Against all odds, Stella remembers she has agency—among the many obstacles and closed doors, she sees one that is open. She tells me that she is going to her recovery meeting later in the afternoon and that she’ll get through this.
There is a palpable change of emotional temperature in the room.
“I’m hungry.” She looks at me sideways. It’s not a statement, it’s a question.
I notice that there is a Glide lunch bag sitting unopened on the table. “I see you got a bag lunch from the kitchen.”
“I don’t like it.”
I feel my heart clench and it begins to grow armor. Here comes the shake down. But again, by some unmerited grace, I pause. I’m going home to have lunch and I have choices—leftovers, or maybe a burrito or maybe Thai take out? What does she need—in this moment what does Stella need? My heart tenderizes and gets squishy.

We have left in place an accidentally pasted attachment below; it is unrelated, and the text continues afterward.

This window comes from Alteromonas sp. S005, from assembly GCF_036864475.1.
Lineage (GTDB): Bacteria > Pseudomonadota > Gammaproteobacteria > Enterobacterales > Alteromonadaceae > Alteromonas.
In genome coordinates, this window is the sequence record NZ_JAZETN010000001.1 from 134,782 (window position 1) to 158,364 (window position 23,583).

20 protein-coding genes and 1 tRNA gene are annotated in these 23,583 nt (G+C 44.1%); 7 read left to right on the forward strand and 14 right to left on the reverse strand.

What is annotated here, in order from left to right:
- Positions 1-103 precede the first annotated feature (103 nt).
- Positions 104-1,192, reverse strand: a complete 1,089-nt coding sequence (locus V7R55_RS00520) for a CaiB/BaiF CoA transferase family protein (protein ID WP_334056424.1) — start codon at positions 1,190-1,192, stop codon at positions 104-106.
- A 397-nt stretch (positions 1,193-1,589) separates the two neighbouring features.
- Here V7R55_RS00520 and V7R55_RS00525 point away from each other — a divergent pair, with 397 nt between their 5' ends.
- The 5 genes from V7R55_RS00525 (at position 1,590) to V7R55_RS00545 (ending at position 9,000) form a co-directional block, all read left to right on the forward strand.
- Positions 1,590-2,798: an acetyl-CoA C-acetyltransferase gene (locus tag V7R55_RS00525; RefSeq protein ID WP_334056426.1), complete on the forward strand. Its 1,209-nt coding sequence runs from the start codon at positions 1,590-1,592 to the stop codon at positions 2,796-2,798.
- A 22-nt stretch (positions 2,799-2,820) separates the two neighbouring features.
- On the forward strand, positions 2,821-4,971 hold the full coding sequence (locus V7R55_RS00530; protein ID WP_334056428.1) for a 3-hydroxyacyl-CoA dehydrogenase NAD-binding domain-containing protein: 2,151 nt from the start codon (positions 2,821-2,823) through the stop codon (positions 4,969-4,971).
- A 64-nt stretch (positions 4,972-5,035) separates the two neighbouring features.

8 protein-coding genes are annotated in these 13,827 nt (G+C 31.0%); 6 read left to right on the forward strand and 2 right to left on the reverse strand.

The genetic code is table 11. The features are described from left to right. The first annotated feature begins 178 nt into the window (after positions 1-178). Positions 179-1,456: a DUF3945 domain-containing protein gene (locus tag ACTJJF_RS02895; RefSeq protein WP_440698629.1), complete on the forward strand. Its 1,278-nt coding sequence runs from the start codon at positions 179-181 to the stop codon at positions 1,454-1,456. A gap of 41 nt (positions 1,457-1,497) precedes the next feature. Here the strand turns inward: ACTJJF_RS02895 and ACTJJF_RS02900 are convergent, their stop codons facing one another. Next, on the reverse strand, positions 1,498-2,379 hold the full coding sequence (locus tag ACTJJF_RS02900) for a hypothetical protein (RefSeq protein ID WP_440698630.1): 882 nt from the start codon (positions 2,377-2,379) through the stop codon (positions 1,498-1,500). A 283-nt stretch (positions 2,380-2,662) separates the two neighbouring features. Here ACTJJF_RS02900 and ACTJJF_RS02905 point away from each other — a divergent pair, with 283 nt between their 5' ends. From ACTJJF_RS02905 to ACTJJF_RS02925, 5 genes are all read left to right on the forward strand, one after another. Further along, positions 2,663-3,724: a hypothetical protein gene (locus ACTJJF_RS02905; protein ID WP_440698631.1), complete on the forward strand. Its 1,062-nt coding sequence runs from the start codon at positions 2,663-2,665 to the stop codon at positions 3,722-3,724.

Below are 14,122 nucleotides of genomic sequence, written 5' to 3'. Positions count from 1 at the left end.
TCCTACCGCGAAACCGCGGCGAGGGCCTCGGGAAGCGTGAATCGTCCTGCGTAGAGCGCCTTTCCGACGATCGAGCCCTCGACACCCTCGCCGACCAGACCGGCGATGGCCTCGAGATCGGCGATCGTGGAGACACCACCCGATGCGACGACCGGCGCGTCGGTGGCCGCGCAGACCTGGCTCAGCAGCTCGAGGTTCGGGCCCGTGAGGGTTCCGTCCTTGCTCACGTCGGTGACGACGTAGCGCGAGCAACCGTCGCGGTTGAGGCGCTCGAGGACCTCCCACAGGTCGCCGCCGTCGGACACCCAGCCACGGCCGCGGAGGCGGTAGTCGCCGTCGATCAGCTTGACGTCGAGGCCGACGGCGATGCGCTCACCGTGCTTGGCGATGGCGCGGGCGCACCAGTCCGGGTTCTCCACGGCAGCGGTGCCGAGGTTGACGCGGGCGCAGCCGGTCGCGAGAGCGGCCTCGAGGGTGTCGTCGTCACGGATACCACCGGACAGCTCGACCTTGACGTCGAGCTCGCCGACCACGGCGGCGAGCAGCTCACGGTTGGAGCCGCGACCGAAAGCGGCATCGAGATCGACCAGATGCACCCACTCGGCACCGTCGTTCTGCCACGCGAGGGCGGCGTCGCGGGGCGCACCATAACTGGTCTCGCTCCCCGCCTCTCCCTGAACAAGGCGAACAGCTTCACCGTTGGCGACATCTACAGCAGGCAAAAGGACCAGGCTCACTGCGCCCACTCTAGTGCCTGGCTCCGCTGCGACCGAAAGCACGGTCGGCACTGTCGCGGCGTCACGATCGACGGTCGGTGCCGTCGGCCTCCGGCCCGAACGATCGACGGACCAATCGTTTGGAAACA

“Stella, what would you like for lunch?”
“Turkey on sourdough with lots of mayonnaise she says with the confidence of someone who knows what she likes. She sits up in her chair for the first time. Her ability to choose brings something lighter—a smile.
This time my eyes fill with tears as I run across the street to Happy Donuts.
“Turkey on sourdough with lots of mayonnaise, please.”
Daily Bites and Blessings
Welcome to "Daily Bites and Blessings." Pull up a chair. I’ve set a place for you at the table. These edibles are sometimes bitter, sometimes sweet and often they are both. This is a come as you are party. I invite you to bring your compassion, courage, and curiosity as we dine together on life's bounty. May our time together give us more light and more love.